5 Ways You’re Making Your Posture Worse

It’s widely accepted that not only can poor posture accentuate existing back pain, but over time it can also lead to pain that simply wasn’t there in the first place.

But did you know, you may be making your posture worse without even realising it? If you’re experiencing unexplained back pain and no treatments seem to be working, it could be because of your poor posture. We’ll discuss ways in which you may be unknowingly making things worse.

1. You’re too focused on being ‘comfortable’

It goes without saying that being comfortable is important. After all, who doesn’t want to spend their day curled up on the sofa? However, this comfy habit can quickly turn into back pain if practised too regularly.

Think about it: as soothing and tempting as it can be to spend your day lounging on the sofa, you’re putting unnecessary strain on your spine, resulting in excess pressure and pain. 

As an alternative, if you’re spending all day working from home, for example, try and stick to ergonomically designed chairs that actively support your back – and leave the lounging for bingeing your favourite TV series.

2. You’re not moving your body

Note the phrase moving your body rather than exercising.

Of course, if you’re able to, regular daily exercise can be crucial for good physical and mental health, including helping to alleviate back pain. However, for many people, especially those of us with severe back pain, this can be difficult and daunting.

That’s why we’d encourage you to simply move your body in a way that feels right for you every day. That could be gentle stretching, having a boogie to your favourite song, or simply going for a slow walk (brisk walk even better) around the block.

By not moving your body regularly, you’re allowing your back to tighten and stiffen, resulting in poor posture and exaggerated back pain.

3. Your sleeping habits need work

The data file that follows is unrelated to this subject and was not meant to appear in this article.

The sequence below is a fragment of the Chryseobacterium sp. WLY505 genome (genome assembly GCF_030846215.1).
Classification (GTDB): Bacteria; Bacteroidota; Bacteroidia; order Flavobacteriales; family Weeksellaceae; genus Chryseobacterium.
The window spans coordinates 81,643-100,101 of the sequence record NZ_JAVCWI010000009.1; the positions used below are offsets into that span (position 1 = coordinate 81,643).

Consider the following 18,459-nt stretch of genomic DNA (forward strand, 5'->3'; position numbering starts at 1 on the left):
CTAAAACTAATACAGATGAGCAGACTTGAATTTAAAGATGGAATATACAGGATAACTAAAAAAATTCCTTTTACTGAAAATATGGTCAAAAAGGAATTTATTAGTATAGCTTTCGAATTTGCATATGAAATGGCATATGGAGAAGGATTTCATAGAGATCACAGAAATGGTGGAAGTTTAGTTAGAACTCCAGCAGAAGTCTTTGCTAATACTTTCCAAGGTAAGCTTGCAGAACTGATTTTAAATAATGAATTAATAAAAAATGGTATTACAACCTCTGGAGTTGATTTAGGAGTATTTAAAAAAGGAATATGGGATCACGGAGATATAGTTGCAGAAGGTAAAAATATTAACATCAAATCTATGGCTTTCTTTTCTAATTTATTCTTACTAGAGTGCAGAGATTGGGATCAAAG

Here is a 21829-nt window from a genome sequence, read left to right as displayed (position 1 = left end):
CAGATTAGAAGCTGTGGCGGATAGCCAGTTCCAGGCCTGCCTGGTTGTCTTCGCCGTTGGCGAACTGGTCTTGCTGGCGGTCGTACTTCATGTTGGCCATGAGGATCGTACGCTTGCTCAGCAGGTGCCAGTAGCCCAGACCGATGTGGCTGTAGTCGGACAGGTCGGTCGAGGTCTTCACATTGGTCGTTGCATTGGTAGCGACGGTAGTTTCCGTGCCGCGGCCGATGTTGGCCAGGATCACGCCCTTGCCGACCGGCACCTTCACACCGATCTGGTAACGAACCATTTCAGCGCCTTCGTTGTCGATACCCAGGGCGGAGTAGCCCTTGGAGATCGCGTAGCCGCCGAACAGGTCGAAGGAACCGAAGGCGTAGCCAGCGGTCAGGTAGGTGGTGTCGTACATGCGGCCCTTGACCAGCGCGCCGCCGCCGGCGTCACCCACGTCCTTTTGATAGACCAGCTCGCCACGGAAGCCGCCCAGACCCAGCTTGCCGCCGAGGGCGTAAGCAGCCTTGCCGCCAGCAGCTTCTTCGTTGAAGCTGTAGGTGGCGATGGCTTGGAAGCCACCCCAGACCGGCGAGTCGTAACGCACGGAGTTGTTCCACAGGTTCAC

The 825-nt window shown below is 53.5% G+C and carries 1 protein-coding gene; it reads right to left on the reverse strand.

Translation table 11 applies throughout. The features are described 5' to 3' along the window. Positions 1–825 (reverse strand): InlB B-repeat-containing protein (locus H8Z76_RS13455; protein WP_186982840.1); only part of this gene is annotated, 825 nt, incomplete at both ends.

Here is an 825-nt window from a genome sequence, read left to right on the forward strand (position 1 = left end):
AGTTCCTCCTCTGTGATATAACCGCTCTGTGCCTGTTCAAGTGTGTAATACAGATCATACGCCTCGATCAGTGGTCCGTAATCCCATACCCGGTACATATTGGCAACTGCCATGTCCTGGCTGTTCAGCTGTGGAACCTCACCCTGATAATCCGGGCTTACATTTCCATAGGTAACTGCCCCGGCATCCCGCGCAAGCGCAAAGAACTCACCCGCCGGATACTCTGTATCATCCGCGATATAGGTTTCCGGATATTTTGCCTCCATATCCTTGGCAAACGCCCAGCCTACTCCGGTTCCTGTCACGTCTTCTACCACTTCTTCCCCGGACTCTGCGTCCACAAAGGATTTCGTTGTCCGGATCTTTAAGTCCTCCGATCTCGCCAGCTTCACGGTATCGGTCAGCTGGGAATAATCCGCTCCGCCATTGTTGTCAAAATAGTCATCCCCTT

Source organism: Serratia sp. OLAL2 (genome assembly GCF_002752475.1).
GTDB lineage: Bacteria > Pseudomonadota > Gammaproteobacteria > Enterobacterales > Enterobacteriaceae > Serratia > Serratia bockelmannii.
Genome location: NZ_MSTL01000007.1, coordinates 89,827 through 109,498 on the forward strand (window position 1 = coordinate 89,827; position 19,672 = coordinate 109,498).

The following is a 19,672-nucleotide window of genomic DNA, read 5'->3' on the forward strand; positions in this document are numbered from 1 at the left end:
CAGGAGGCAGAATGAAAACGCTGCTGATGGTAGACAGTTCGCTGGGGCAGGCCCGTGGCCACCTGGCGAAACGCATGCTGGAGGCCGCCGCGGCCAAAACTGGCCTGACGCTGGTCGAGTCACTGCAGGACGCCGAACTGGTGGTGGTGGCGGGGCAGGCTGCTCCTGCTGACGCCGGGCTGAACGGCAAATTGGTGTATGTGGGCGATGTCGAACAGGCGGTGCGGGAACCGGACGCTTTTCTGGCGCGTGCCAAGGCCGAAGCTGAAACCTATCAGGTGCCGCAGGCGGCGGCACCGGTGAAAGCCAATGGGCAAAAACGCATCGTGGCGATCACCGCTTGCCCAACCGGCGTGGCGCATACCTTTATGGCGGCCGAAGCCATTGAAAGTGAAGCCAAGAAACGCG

Now obviously we can’t control how we move during the night while we’re sleeping, however, you can control your original sleeping position.

Sleeping on your side with a pillow between both legs is often considered the ‘ideal’ sleeping position for better posture and alleviating back pain. 

It’s also best to avoid sleeping on your stomach, where possible, as this can make posture and back pain worse.

4. You’re not being mindful

Practising good posture takes work, and a lot of this work involves being mindful.

While it may sound excessive, setting yourself reminders to do a ‘posture check’ every hour or so can train your body to opt for good posture as its natural state.

Over time, you’ll likely not need the reminders anymore as good posture (and less back pain!) will become the norm.

5. You’re not seeking specialist advice

If you’re finding yourself regularly struggling with back pain and poor posture without any form of relief, we’d strongly recommend you seek the specialist advice of a professional chiropractor.

They can help get to the root of the issue as well as help to ease stress and tension in your joints and muscles, freeing up your movement and reducing pain which in turn will make it more comfortable to practise good posture.

Does Posture Matter?

A study which involved 293 physiotherapists from all over Europe showed that they all had different opinions on what good posture looked like. The study involved being shown 9 pictures of different postures. 85% of physios chose one of two postures – one which was more erect and one which had more of a lordotic curve. It was argued that the ‘excessive’ lordotic curve could lead to lower back pain, but the other side argued that being too erect would be tiring and would lead to discomfort.

“This brings us to the question why would anyone choose to correct their posture,” says Dr Eyal Lederman, an osteopath and honorary senior lecturer at University College London’s Institute of Orthopaedics and Musculoskeletal Science. “To date, all the research has shown that there is no relationship between any postural factors, including the shape and curves of the back, asymmetries and even the way we use our spine, to that of developing back pain. There is no relationship between sitting and developing back pain. Yes, if you already have back pain, you might feel it more when sitting; but it is not the cause of the back pain.”

If you’d like to find out more about how Morley Chiropractic Clinic can help you break free from back pain and poor posture, contact the team today.

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